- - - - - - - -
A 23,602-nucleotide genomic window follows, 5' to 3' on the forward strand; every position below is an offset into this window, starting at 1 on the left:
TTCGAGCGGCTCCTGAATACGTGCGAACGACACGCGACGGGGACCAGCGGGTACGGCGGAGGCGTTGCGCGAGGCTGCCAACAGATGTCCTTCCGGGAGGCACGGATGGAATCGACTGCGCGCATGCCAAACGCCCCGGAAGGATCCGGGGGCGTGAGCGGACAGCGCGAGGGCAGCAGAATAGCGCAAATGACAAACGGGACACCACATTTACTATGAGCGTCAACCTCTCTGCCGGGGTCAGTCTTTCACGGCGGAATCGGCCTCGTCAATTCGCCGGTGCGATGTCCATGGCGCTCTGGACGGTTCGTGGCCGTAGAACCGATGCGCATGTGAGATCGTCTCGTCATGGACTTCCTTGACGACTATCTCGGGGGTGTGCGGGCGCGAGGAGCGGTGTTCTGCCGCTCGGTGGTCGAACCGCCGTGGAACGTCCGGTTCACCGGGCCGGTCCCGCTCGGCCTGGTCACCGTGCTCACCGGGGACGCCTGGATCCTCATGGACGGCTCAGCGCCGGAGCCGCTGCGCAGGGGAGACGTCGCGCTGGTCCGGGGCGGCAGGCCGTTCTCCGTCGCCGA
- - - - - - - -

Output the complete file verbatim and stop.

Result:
A 23,602-nucleotide genomic window follows, 5' to 3' on the forward strand; every position below is an offset into this window, starting at 1 on the left:
TTCGAGCGGCTCCTGAATACGTGCGAACGACACGCGACGGGGACCAGCGGGTACGGCGGAGGCGTTGCGCGAGGCTGCCAACAGATGTCCTTCCGGGAGGCACGGATGGAATCGACTGCGCGCATGCCAAACGCCCCGGAAGGATCCGGGGGCGTGAGCGGACAGCGCGAGGGCAGCAGAATAGCGCAAATGACAAACGGGACACCACATTTACTATGAGCGTCAACCTCTCTGCCGGGGTCAGTCTTTCACGGCGGAATCGGCCTCGTCAATTCGCCGGTGCGATGTCCATGGCGCTCTGGACGGTTCGTGGCCGTAGAACCGATGCGCATGTGAGATCGTCTCGTCATGGACTTCCTTGACGACTATCTCGGGGGTGTGCGGGCGCGAGGAGCGGTGTTCTGCCGCTCGGTGGTCGAACCGCCGTGGAACGTCCGGTTCACCGGGCCGGTCCCGCTCGGCCTGGTCACCGTGCTCACCGGGGACGCCTGGATCCTCATGGACGGCTCAGCGCCGGAGCCGCTGCGCAGGGGAGACGTCGCGCTGGTCCGGGGCGGCAGGCCGTTCTCCGTCGCCGA